How to Store Whisky Without Ruining It
How to Store Whisky Without Ruining It
I bet you've found yourself wondering how to store whisky. We all have. Whether you keep your whisky in a box, a cabinet, or your underwear drawer, we've all wondered how long they'll stay fresh. particularly if you keep them with your underwear. Well, don't worry. Having a massive selection of free whisky bottles is a problem for your bank balance, not your pallet. Let's talk about how to store whisky.
And no matter how concerned you are about storing your whisky, it could be worse. You could be a wine drinker.
Bad News for Storing Wine
Open bottles of wine go downhill faster than a Swiss bobsled team. Wine collectors have to anguish over unopened wine, which continues to age in the bottle. Every bottle of wine has an implied “drink by” date. For your average £20 bottle, it’s between three and ten years range, depending on the varietal/blend. After this, the wine loses its character and becomes expensive vinegar.
Good News for Storing Whisky
Whisky doesn't go off like wine. Even a £12 bottle of Bells will still taste like a £12 bottle of Bells in a hundred years. Although inflation might have brought the cost to £15. Whisky’s high alcohol content serves to preserve it indefinitely.
How should I store sealed bottles of whisky?
Everyone knows the rules to take care of a Gremlin:
1. Don’t feed him after midnight.
2. Don’t get him wet.
3. Don’t expose him to sunlight.
4. Don’t let him near your Furby, or he’ll kill it and wear its synthetic skin as a prize.
Whisky is like a Gremlin.
A sealed bottle of whisky has two natural enemies:
Light and wide temperature fluctuations catalyze chemical reactions in volatile compounds. They degrade those tasty esters and congeners in your whisky. An improperly-stored bottle of whisky will still be 40% ABV (or whatever it started at) after a decade or two, but it will taste like you spent £15 on it.
So, store your whisky away from direct sunlight and somewhere the temperature doesn’t fluctuate, the South Pole for example.
You don’t need to have a basement, wine cellar, or one of those fancy things that raise out from your floorboards. Any box, cabinet, or closet inside your home will be excellent. Try to avoid keeping whisky in your loft unless it’s insulated or finished.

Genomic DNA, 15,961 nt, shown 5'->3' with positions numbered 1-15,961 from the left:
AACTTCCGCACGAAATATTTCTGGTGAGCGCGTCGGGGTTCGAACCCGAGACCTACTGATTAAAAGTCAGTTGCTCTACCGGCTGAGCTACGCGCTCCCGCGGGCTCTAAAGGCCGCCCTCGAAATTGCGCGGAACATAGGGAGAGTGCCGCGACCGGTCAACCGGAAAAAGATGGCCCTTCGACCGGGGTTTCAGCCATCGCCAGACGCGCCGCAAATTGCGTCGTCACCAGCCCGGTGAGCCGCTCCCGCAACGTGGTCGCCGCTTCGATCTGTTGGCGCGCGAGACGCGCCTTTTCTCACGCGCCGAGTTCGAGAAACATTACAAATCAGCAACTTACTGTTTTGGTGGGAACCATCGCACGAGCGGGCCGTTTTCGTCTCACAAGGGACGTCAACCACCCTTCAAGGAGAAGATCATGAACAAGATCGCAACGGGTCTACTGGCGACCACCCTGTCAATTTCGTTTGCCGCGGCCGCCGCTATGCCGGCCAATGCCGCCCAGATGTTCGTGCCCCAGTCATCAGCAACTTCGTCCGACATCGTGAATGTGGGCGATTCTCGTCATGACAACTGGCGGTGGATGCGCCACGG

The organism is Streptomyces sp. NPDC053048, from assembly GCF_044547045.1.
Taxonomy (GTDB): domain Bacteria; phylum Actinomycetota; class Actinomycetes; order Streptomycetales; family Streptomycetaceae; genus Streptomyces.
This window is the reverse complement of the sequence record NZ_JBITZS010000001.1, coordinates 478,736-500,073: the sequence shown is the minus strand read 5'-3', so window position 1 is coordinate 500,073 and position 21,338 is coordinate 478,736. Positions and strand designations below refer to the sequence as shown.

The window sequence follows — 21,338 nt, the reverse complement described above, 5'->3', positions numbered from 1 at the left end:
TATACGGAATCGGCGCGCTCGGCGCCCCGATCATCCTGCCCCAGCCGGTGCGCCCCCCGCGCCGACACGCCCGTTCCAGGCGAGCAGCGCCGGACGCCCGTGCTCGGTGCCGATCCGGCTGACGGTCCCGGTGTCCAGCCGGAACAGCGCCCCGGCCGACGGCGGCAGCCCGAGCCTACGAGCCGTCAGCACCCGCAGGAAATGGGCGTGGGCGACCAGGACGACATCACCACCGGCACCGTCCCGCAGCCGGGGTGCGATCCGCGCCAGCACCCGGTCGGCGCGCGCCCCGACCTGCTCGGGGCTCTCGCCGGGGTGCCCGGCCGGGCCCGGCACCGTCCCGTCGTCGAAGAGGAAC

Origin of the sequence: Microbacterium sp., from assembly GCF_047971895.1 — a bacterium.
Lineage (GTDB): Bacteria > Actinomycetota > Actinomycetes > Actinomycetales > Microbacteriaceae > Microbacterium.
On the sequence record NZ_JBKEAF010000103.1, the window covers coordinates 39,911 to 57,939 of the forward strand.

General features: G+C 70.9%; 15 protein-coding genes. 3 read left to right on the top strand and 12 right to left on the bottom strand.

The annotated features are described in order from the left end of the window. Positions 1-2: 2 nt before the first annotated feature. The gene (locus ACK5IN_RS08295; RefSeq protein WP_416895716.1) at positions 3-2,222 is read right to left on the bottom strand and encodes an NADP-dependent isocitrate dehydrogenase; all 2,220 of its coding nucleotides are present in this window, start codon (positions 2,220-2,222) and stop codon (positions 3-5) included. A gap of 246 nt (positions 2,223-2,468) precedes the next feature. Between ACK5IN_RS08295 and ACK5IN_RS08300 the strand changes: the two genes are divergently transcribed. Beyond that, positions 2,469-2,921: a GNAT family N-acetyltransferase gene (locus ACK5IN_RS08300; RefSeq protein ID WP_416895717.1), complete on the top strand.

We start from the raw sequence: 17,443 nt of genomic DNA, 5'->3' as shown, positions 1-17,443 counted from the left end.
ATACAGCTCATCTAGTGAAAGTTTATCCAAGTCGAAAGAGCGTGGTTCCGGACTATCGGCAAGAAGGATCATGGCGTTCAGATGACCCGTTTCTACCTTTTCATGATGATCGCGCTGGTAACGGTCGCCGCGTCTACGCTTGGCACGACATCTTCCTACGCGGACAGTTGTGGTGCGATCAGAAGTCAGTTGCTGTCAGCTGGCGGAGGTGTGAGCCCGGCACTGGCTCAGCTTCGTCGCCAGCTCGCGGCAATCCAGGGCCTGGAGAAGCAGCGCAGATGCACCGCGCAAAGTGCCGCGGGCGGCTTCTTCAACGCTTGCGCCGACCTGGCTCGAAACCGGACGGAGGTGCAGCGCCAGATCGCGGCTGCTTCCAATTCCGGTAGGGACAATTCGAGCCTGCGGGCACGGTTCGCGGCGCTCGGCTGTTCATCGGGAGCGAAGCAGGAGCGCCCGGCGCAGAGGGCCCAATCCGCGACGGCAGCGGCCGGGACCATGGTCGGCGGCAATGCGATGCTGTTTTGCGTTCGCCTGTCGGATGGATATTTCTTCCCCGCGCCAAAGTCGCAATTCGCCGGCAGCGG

How should I store opened bottles of whisky?
An opened bottle of whisky (stored away from light) with more than two-thirds of the whisky can last for about a one year. After that, exposure to oxygen makes the whisky rust.
Well, it’s not rust, but it’s the same basic principle. Oxygen binds with lots of chemical compounds. The process is oxidation and the process turns the compounds into other compounds.
Add oxygen to copper, and you get copper oxide. That's the green crusty stuff on old pennies.
Add oxygen to iron, and you get iron oxide, the red-brown and soft material on iron gates.
Add oxygen to whisky, and you get whisky oxide. Okay, I might have made that last one up.
But, the more contact the whisky has with air, the more oxidation occurs. This means the more air in your bottle, the more oxidation. Luckily, the process is slow, so an inch of air will not be detectable by your taste buds for a year or so.
The One Third Bottle Rule
If 75% of the bottle is air, you’ll notice degradation after as little as a month. Have you ever left whisky in a glass overnight? If you have, you’ll know what I'm talking about. It’s like someone came and replaced your tasty whisky with a protein shake made of mud.
Invite some friends over to enjoy a bottle when it hits the one-third mark. You’ll get a lot more enjoyment out of that third of a bottle by sharing it now than squirrelling it away. Also, you’d hope your friends would invite you around when their whiskies hit the 1/3 mark. If you don’t have any friends, you can decant into smaller bottles or give us a ring, and we’ll help you out.
That’s the kind of altruism you can expect from us, your friends at TopWhiskies.